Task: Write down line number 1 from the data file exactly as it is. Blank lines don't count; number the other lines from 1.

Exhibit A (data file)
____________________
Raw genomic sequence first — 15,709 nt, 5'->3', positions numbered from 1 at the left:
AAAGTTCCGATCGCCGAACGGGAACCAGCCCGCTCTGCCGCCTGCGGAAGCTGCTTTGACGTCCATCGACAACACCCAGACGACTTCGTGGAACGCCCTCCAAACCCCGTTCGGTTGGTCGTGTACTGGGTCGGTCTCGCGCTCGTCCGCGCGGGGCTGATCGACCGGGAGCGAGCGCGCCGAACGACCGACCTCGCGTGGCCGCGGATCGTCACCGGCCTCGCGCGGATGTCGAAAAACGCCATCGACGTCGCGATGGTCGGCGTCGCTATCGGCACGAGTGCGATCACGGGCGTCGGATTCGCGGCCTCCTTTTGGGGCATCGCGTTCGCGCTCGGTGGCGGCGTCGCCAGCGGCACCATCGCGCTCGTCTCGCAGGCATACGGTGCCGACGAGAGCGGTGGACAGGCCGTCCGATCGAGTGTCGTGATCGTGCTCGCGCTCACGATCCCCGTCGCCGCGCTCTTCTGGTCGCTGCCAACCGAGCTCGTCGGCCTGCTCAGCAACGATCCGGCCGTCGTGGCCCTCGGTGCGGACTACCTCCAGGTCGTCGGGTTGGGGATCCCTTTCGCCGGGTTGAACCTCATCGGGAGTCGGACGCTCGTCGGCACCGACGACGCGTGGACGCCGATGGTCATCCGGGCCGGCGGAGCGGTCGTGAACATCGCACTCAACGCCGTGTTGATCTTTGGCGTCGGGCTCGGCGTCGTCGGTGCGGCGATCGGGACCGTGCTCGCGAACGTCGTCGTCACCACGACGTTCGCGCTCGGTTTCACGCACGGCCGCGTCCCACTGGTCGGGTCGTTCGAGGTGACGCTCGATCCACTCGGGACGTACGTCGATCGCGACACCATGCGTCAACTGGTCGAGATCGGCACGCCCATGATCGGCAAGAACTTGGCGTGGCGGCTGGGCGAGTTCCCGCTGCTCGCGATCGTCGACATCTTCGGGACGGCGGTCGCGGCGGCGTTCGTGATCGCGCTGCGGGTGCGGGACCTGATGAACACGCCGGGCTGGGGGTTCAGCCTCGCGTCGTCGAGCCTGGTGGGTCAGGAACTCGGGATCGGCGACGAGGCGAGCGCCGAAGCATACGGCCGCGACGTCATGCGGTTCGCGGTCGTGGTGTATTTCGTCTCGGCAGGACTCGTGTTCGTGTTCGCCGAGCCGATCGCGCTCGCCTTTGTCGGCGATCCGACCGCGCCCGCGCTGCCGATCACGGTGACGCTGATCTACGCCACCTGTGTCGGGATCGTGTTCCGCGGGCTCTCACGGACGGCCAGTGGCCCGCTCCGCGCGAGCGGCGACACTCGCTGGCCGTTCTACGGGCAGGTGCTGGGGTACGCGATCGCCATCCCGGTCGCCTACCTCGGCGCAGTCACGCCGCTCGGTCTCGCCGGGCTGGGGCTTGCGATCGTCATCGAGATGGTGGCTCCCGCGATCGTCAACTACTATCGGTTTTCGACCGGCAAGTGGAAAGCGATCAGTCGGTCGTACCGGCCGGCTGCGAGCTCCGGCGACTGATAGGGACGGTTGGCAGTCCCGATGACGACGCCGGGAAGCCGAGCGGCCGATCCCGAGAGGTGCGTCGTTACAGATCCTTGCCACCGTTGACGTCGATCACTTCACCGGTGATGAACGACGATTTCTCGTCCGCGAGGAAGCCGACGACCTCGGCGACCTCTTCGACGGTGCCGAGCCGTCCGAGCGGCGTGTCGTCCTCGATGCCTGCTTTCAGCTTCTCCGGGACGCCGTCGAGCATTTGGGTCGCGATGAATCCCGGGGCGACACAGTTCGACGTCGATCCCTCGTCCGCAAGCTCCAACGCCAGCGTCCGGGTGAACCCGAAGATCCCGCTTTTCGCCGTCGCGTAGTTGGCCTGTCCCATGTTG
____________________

Raw genomic sequence first — 15,709 nt, 5'->3', positions numbered from 1 at the left: